In March, another major cryptocurrency exchange was issued a Wells Notice from the SEC, which warned that the SEC identified potential violations of securities law — this is the second warning the SEC has issued to a crypto entity this year, issuing another to a stablecoin issuer in February.6
The first quarter of 2023 was relatively quiet regarding large-scale security breaches. Although there were some large blockchain heists, the growing trends amongst hackers have been targeting high net worth individuals and non-fungible token (NFT) rug pull scams.
Fordefi’s Multi-Party Computation wallet has received SOC 2 Type II certification from Ernst & Young, demonstrating the strength of security, privacy, and processing integrity for this institutional DeFi wallet.17 Fordefi’s wallet is the first and only institutional DeFi wallet to be granted this certification, and comes at a time when the ability to safely transact and hold digital assets is a prime focus for financial institutions.
While widespread optimism remains for long-term adoption, short- and medium-term sentiment is currently mixed. This may be due to inconsistent regard as to how recent market volatility and tightening monetary policies will impact blockchain technology adoption broadly.
The adoption of blockchain technology continues to increase in the U.S. among companies and individuals. While cryptocurrencies have seen a dip in investment activities this quarter, the adoption of its underlying technology remains strong.
Lindsay Lohan was paid $10,000 to promote Tronix tokens offered by Justin Sun’s company Tron via a February 11, 2021, tweet:
“Exploring #DeFi and already liking $JST, $SUN on $TRX. Super fast and 0 fee. Good job @justinsuntron.”29
Gurbir S. Grewal, director of the SEC’s Division of Enforcement, remarked on Lohan’s failure to disclose that the tweet was a paid endorsement and warned Justin Sun’s misleading potential investors:
“This is the very conduct that the federal securities laws were designed to protect against regardless of the labels Sun and others used.”30
Rebecca Rettig tweeted after being named the first Chief Policy Officer of Polygon Labs in February:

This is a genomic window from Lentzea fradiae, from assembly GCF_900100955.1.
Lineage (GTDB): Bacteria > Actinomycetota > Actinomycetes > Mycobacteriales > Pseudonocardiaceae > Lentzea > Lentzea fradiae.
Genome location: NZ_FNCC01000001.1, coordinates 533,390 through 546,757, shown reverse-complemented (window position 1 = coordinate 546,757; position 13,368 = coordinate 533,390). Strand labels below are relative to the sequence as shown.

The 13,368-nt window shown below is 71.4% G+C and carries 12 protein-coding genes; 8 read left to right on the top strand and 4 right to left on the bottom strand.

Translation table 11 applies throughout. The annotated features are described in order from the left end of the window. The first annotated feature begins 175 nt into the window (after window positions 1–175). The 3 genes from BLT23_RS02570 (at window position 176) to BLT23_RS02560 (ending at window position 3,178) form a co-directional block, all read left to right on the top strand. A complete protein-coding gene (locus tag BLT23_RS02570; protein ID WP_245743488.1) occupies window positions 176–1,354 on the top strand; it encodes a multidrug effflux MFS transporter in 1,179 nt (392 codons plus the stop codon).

“This role is for the entire web3 community. We will advocate for base layer protection, but also for every aspect of the builder ecosystem — DeFi, NFTs, web3 gaming, & innovative apps growing the web3 world. Decentralization is the whole point, & must be protected. We will also advocate for sensible, activities-based reg for crypto native entry points — front ends, wallets, bridges. You name it, we’re here for you.”31
The cryptocurrency industry is faced with a large obstacle in the wake of the bank closures earlier this year. On one hand, major cryptocurrencies (like BTC and ETH) have largely outperformed the U.S. stock market. The relative strength of cryptocurrencies could indicate that investors are increasingly turning to digital assets as a viable alternative to traditional investments, a trend that is likely to continue as the industry matures and becomes more mainstream.
However, the recent collapses of Silvergate, Silicon Valley Bank, and Signature highlight a critical challenge faced by the cryptocurrency industry — the lack of reliable banking partners. Crypto companies need banking partners to operate smoothly and continue to grow. However, the reluctance of traditional banks to serve crypto clients has left the industry vulnerable. Smaller companies may struggle to make payroll or sustain normal operations.
To address this challenge, regulators and banking institutions must work together to create a more welcoming environment for crypto companies. This means addressing perceived risks associated with banking crypto clients, providing more clarity around regulations, and creating a framework that encourages responsible innovation. By doing so, the crypto industry will be able to continue to grow and provide valuable services/alternative investments to a broad range of individuals and businesses around the world.
This article is co-authored by Shantel Silva with contributions from Jared Sanderson, Evan Robinson and Kevin Michels.
14 Arbor Digital and Polygon Advisory Group Announce Strategic Partnership to Offer Tax Advice and Services in the Crypto Industry (prnewswire.com).
17 Fordefi Becomes First Institutional DeFi Wallet to Earn SOC 2 Type II Certification (prnewswire.com).